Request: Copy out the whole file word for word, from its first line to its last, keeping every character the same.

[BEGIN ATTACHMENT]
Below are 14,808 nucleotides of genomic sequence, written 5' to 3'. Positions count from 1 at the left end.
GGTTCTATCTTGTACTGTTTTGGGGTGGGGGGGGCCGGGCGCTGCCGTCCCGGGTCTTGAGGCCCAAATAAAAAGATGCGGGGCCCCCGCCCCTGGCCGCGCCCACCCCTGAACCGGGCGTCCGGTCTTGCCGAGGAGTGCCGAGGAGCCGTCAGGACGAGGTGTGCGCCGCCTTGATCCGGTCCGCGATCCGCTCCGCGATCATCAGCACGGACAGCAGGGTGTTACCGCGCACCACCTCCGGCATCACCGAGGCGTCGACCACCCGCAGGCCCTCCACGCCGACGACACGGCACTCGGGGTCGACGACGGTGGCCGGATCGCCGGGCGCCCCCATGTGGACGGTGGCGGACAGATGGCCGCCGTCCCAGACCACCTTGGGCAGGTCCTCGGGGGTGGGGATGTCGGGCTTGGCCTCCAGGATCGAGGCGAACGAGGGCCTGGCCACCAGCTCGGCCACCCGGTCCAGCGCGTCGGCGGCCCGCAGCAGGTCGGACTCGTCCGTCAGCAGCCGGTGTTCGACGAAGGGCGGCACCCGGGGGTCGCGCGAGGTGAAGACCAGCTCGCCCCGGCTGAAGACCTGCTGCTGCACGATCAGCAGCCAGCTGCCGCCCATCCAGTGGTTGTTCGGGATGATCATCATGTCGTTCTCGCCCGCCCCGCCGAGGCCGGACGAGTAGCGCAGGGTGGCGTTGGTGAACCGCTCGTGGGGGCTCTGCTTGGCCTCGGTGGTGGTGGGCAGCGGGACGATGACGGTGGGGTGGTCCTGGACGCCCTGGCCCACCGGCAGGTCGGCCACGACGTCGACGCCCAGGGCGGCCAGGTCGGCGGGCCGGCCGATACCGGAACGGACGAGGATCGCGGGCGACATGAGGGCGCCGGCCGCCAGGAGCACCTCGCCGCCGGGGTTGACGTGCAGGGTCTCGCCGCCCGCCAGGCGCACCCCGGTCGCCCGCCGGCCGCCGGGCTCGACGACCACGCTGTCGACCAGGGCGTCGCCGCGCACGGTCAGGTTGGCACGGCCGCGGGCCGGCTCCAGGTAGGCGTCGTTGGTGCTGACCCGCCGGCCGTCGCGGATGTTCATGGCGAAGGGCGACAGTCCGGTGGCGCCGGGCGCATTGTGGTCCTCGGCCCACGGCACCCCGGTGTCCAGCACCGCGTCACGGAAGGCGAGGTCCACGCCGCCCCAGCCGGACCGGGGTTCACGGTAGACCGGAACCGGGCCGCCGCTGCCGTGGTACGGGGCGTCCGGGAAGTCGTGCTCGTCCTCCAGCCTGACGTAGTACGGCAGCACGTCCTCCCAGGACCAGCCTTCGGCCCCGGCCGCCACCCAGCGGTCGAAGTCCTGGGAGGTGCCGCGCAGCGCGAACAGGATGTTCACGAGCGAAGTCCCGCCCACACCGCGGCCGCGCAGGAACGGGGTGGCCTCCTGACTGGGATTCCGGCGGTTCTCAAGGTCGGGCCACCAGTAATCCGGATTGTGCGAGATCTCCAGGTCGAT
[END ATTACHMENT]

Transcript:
Below are 14,808 nucleotides of genomic sequence, written 5' to 3'. Positions count from 1 at the left end.
GGTTCTATCTTGTACTGTTTTGGGGTGGGGGGGGCCGGGCGCTGCCGTCCCGGGTCTTGAGGCCCAAATAAAAAGATGCGGGGCCCCCGCCCCTGGCCGCGCCCACCCCTGAACCGGGCGTCCGGTCTTGCCGAGGAGTGCCGAGGAGCCGTCAGGACGAGGTGTGCGCCGCCTTGATCCGGTCCGCGATCCGCTCCGCGATCATCAGCACGGACAGCAGGGTGTTACCGCGCACCACCTCCGGCATCACCGAGGCGTCGACCACCCGCAGGCCCTCCACGCCGACGACACGGCACTCGGGGTCGACGACGGTGGCCGGATCGCCGGGCGCCCCCATGTGGACGGTGGCGGACAGATGGCCGCCGTCCCAGACCACCTTGGGCAGGTCCTCGGGGGTGGGGATGTCGGGCTTGGCCTCCAGGATCGAGGCGAACGAGGGCCTGGCCACCAGCTCGGCCACCCGGTCCAGCGCGTCGGCGGCCCGCAGCAGGTCGGACTCGTCCGTCAGCAGCCGGTGTTCGACGAAGGGCGGCACCCGGGGGTCGCGCGAGGTGAAGACCAGCTCGCCCCGGCTGAAGACCTGCTGCTGCACGATCAGCAGCCAGCTGCCGCCCATCCAGTGGTTGTTCGGGATGATCATCATGTCGTTCTCGCCCGCCCCGCCGAGGCCGGACGAGTAGCGCAGGGTGGCGTTGGTGAACCGCTCGTGGGGGCTCTGCTTGGCCTCGGTGGTGGTGGGCAGCGGGACGATGACGGTGGGGTGGTCCTGGACGCCCTGGCCCACCGGCAGGTCGGCCACGACGTCGACGCCCAGGGCGGCCAGGTCGGCGGGCCGGCCGATACCGGAACGGACGAGGATCGCGGGCGACATGAGGGCGCCGGCCGCCAGGAGCACCTCGCCGCCGGGGTTGACGTGCAGGGTCTCGCCGCCCGCCAGGCGCACCCCGGTCGCCCGCCGGCCGCCGGGCTCGACGACCACGCTGTCGACCAGGGCGTCGCCGCGCACGGTCAGGTTGGCACGGCCGCGGGCCGGCTCCAGGTAGGCGTCGTTGGTGCTGACCCGCCGGCCGTCGCGGATGTTCATGGCGAAGGGCGACAGTCCGGTGGCGCCGGGCGCATTGTGGTCCTCGGCCCACGGCACCCCGGTGTCCAGCACCGCGTCACGGAAGGCGAGGTCCACGCCGCCCCAGCCGGACCGGGGTTCACGGTAGACCGGAACCGGGCCGCCGCTGCCGTGGTACGGGGCGTCCGGGAAGTCGTGCTCGTCCTCCAGCCTGACGTAGTACGGCAGCACGTCCTCCCAGGACCAGCCTTCGGCCCCGGCCGCCACCCAGCGGTCGAAGTCCTGGGAGGTGCCGCGCAGCGCGAACAGGATGTTCACGAGCGAAGTCCCGCCCACACCGCGGCCGCGCAGGAACGGGGTGGCCTCCTGACTGGGATTCCGGCGGTTCTCAAGGTCGGGCCACCAGTAATCCGGATTGTGCGAGATCTCCAGGTCGAT